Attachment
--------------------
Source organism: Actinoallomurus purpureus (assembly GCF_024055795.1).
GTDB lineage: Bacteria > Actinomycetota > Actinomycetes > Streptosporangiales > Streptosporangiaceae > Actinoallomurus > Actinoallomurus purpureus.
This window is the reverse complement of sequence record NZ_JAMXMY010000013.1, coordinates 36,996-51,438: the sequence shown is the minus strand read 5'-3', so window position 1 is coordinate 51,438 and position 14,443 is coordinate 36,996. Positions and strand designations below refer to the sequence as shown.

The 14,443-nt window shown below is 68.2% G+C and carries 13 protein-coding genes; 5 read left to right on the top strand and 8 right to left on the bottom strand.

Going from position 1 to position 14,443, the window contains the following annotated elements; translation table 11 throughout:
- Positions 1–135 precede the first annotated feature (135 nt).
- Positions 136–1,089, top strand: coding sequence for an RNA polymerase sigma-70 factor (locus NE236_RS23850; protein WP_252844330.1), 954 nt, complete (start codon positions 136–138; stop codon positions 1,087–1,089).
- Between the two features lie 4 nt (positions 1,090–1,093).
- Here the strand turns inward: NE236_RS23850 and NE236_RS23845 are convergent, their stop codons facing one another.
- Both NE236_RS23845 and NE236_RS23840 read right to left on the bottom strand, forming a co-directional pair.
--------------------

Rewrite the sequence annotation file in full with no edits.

Source organism: Actinoallomurus purpureus (assembly GCF_024055795.1).
GTDB lineage: Bacteria > Actinomycetota > Actinomycetes > Streptosporangiales > Streptosporangiaceae > Actinoallomurus > Actinoallomurus purpureus.
This window is the reverse complement of sequence record NZ_JAMXMY010000013.1, coordinates 36,996-51,438: the sequence shown is the minus strand read 5'-3', so window position 1 is coordinate 51,438 and position 14,443 is coordinate 36,996. Positions and strand designations below refer to the sequence as shown.

The 14,443-nt window shown below is 68.2% G+C and carries 13 protein-coding genes; 5 read left to right on the top strand and 8 right to left on the bottom strand.

Going from position 1 to position 14,443, the window contains the following annotated elements; translation table 11 throughout:
- Positions 1–135 precede the first annotated feature (135 nt).
- Positions 136–1,089, top strand: coding sequence for an RNA polymerase sigma-70 factor (locus NE236_RS23850; protein WP_252844330.1), 954 nt, complete (start codon positions 136–138; stop codon positions 1,087–1,089).
- Between the two features lie 4 nt (positions 1,090–1,093).
- Here the strand turns inward: NE236_RS23850 and NE236_RS23845 are convergent, their stop codons facing one another.
- Both NE236_RS23845 and NE236_RS23840 read right to left on the bottom strand, forming a co-directional pair.